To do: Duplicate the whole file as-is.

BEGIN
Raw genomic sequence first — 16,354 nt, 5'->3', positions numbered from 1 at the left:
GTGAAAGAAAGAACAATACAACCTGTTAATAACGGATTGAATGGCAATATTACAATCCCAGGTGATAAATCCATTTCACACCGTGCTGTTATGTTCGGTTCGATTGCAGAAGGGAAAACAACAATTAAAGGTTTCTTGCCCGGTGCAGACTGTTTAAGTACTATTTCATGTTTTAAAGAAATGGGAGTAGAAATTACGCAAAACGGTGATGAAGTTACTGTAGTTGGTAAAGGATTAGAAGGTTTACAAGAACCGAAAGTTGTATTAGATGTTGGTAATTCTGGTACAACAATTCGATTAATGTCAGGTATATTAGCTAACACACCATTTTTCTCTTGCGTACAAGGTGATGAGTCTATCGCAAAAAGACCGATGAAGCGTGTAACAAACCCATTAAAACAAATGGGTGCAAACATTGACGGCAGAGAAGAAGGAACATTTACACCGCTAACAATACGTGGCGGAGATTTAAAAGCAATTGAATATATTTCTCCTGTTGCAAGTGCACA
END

Raw genomic sequence first — 16,354 nt, 5'->3', positions numbered from 1 at the left:
GTGAAAGAAAGAACAATACAACCTGTTAATAACGGATTGAATGGCAATATTACAATCCCAGGTGATAAATCCATTTCACACCGTGCTGTTATGTTCGGTTCGATTGCAGAAGGGAAAACAACAATTAAAGGTTTCTTGCCCGGTGCAGACTGTTTAAGTACTATTTCATGTTTTAAAGAAATGGGAGTAGAAATTACGCAAAACGGTGATGAAGTTACTGTAGTTGGTAAAGGATTAGAAGGTTTACAAGAACCGAAAGTTGTATTAGATGTTGGTAATTCTGGTACAACAATTCGATTAATGTCAGGTATATTAGCTAACACACCATTTTTCTCTTGCGTACAAGGTGATGAGTCTATCGCAAAAAGACCGATGAAGCGTGTAACAAACCCATTAAAACAAATGGGTGCAAACATTGACGGCAGAGAAGAAGGAACATTTACACCGCTAACAATACGTGGCGGAGATTTAAAAGCAATTGAATATATTTCTCCTGTTGCAAGTGCACA